Dedicated GP vaccination clinics to deliver at least ‘975 doses per week’
Dedicated GP clinics are being set up to deliver coronavirus vaccines across England at a minimum of 975 doses per week each, according to new documents.
NHS England has told England’s 1,250 primary care networks to designate a single practice to administer vaccines in their area capable of delivering vaccines from 8am to 8pm seven days a week, including on bank holidays if needed.
The practices will need to have fridge space available by December 1, and “capacity to administer minimum of 975 doses per week or greater”.
Practices will receive a £12.58 payment for each dose of a coronavirus vaccine, meaning they will receive £25.16 for each patient vaccinated in a two-dose course, the document show.
Patients will also need to be observed for 15 minutes after the vaccination is administered, while annual flu jabs and Covid-19 vaccinations must be given at least a week apart.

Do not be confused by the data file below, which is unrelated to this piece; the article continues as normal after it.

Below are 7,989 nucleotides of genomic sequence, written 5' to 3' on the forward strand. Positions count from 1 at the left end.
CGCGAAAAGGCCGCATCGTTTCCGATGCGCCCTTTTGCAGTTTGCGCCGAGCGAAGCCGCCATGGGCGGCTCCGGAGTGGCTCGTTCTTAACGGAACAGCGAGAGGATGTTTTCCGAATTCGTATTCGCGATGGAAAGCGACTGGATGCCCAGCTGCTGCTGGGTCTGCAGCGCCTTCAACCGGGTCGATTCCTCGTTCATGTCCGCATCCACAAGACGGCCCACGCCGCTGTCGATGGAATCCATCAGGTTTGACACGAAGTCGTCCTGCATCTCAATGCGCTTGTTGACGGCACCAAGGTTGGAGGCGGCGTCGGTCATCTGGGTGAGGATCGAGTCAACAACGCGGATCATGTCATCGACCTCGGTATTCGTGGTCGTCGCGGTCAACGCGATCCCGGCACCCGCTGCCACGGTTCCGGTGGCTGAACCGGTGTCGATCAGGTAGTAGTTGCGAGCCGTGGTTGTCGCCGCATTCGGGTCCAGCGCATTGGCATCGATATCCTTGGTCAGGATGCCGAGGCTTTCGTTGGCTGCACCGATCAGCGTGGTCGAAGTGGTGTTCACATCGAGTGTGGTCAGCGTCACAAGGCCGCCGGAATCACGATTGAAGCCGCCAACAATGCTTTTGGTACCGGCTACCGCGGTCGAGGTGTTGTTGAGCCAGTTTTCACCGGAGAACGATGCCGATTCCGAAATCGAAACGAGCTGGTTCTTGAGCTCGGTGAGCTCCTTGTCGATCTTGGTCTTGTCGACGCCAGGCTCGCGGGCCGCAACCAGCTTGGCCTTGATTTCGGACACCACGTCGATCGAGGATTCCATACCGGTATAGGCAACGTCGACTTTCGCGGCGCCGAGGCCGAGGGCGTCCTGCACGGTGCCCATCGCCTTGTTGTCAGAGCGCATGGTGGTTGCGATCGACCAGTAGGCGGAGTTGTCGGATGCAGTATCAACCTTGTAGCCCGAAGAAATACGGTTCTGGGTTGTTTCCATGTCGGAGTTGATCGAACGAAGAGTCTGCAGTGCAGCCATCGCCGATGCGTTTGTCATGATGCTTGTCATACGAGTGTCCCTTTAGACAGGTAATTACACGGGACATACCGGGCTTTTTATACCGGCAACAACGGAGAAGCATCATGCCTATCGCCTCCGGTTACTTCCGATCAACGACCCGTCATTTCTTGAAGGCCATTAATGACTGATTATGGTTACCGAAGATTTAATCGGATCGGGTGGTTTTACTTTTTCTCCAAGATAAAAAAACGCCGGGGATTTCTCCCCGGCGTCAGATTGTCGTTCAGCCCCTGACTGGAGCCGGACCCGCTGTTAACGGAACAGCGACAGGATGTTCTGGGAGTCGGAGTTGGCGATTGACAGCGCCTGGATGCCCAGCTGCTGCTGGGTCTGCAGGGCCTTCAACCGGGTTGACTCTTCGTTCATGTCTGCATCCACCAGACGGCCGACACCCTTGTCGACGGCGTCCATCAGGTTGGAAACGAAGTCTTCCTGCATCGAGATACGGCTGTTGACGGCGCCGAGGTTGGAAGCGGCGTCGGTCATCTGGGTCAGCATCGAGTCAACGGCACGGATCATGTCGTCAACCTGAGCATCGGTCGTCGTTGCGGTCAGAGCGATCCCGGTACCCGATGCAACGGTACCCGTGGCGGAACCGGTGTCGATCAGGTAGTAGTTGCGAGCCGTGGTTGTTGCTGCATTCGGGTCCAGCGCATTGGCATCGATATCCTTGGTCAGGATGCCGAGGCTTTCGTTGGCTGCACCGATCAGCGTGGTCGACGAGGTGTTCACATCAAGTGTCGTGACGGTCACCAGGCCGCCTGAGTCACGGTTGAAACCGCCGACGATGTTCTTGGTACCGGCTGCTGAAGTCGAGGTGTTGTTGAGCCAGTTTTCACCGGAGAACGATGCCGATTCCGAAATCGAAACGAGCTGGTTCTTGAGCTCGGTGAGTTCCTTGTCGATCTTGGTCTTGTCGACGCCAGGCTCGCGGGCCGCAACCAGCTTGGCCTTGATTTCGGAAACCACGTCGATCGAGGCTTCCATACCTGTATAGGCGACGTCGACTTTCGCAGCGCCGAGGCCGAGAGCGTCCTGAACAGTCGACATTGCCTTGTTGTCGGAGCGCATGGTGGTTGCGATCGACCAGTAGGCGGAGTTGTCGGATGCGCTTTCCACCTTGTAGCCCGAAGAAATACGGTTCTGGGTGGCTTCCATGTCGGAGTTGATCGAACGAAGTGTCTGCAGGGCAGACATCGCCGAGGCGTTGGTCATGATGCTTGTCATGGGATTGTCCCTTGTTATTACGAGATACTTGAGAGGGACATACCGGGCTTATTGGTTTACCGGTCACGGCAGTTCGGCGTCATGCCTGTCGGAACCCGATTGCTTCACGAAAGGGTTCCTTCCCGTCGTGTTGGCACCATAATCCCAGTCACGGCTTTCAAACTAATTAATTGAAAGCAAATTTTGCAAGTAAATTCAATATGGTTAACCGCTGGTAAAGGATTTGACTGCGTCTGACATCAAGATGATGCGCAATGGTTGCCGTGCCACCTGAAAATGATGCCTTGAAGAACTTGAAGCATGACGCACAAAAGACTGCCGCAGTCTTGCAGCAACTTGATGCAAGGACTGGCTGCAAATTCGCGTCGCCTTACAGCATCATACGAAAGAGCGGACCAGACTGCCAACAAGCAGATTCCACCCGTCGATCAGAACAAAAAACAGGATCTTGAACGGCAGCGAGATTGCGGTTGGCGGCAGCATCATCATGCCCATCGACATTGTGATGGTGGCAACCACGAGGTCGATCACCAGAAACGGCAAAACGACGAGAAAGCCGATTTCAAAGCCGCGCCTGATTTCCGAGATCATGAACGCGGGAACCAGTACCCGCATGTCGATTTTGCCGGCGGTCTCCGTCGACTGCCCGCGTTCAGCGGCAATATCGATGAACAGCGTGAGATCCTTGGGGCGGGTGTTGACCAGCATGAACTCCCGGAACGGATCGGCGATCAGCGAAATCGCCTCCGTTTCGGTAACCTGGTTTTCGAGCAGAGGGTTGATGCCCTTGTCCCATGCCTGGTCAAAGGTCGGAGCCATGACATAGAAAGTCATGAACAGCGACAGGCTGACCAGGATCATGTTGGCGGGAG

The documents said appointments can be managed through a national booking system.
They said: “Once patients are notified by the national call/recall service they are eligible for a vaccination, they would have the choice to book an appointment at a general practice-led vaccination centre or, use the National Booking Service to be vaccinated by another provider.”
As long as our service is properly resourced, it makes sense for general practice to play a central role in delivering the Covid-19 vaccine
Pharmacists and dedicated clinics set up in places such as sports halls are also likely to be used.
Professor Martin Marshall, chairman of the Royal College of GPs, said: “GPs and our teams across the UK are hugely experienced in delivering vaccination programmes with high uptake rates.
“As long as our service is properly resourced, it makes sense for general practice to play a central role in delivering the Covid-19 vaccine.”